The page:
X

J HIV particle

(mature virion)

EnluviMide

Nucleoside AT inhibitors, non-nucleoslde HT inhibitors

FIGURE 50-1 Replicative cycle of HIV-1 showing the sites of action of available antiretroviralagents. Available anti-retroviral agents are shown in blue. Key: RT, reverse transcriptase; cDNA, complementary DNA; mRNA, messenger RNA; RNase H, ribonuclease H; gp120 + gp41, extracellular and intracellular domains, respectively, of envelope glycoprotein.

a result of new host immune responses and target cell depletion, the number of infectious virions— as reflected by the plasma HIV RNA concentration (also known as viral load)—declines to quasi-steady state. This set point of viral activity reflects the interplay between host immunity and the pathogenicity of the infecting virus. In the average infected individual, several billion infectious virus particles are produced every few days.

Eventually, the CD4 lymphocyte count begins a steady decline, accompanied by a rise in the plasma HIV RNA concentration. Once the peripheral CD4 count falls to <200 cell per mm3, there is an increasing risk of opportunistic infection. Sexual acquisition of CCR5-tropic HIV-1 is associated with a median time to clinical disease—usually an opportunistic infection such as Pneumocystis carinii pneumonia—of 8-10 years. Occasional patients can harbor HIV for more than two decades without significant decline in CD4 count or clinical immunosuppression; this may reflect a combination of favorable host immunogenetics and immune responses.

An important question is whether HIV disease is a consequence purely of CD4 lymphocyte depletion or also involves other factors. Most natural history data support the former. Regardless, successful therapy is based on inhibition of HIV replication; treatments designed to boost the host immune system without exerting a direct antiviral effect have had no reliable clinical benefit.

Principles of HIV Chemotherapy

Current treatment assumes that all aspects of the disease derive from direct toxic effects of HIV on host cells, mainly CD4 T lymphocytes. The goal of therapy therefore is to suppress viral replication as much as possible for as long as possible.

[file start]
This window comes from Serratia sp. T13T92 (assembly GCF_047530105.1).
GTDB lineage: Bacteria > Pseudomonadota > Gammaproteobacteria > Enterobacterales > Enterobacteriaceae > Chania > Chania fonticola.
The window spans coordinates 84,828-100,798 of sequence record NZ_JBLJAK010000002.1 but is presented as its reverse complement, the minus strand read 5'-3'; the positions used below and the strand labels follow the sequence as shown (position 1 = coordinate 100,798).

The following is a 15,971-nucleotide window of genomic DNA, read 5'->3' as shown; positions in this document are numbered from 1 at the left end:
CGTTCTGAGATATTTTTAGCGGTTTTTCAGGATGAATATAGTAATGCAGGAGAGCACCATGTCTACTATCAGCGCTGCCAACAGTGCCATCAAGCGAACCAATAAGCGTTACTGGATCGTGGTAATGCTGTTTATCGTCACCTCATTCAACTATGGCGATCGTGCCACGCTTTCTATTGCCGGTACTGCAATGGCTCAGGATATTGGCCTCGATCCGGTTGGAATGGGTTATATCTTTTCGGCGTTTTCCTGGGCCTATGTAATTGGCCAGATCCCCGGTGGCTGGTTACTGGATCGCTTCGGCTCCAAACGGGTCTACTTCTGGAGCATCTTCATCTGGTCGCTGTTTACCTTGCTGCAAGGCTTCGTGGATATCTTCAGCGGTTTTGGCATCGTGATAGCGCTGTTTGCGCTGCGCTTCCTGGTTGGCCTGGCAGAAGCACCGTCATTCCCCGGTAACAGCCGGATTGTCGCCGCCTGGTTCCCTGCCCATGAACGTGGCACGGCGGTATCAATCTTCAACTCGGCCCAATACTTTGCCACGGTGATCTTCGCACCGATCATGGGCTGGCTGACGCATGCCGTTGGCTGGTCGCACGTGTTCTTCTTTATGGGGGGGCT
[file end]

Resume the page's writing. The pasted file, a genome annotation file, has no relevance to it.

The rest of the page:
Deciding when to initiate therapy has been the subject of some debate. The advent of more effective drugs capable of increasing CD4 cell counts to normal or near normal levels led some to advocate a strategy of early use of combination drug therapy regardless of disease stage or symptoms. It now appears that true eradication of HIV is not possible, at least with current drugs, as there is a reservoir of long-lived, quiescent T cells harboring infectious HIV DNA incorporated into the host chromosome. Natural history studies also point to a low risk of short-term disease progression when the CD4 cell count is >350 cells per mm3 or plasma HIV RNA concentrations were <50,000 copies per mL. The toxic risks of long-term combination chemotherapy, the need for nearly perfect adherence to prescribed regimens, the inconvenience of some regimens, and the high cost of lifelong treatment point to a risk-benefit ratio that favors treating only patients with low CD4 counts and/or very high viral load (Table 50-1).

Drug resistance is also an extensive and serious problem. Because of the high mutation rate of HIV and the tremendous number of infectious virions, there is a high likelihood that any infected individual will harbor viruses with single-amino-acid mutations conferring some degree of resistance

U.S. Department of Health and Human Services Guidelines for Initiating Therapy in Treatment-Naive HIV-infected Patients, 2004

A. Patient Characteristics

Clinical Category

CD4 Count

Plasma HIV RNA

Recommendation

AIDS-defining illness*

Any value

Any value

Treat

or severe symptoms

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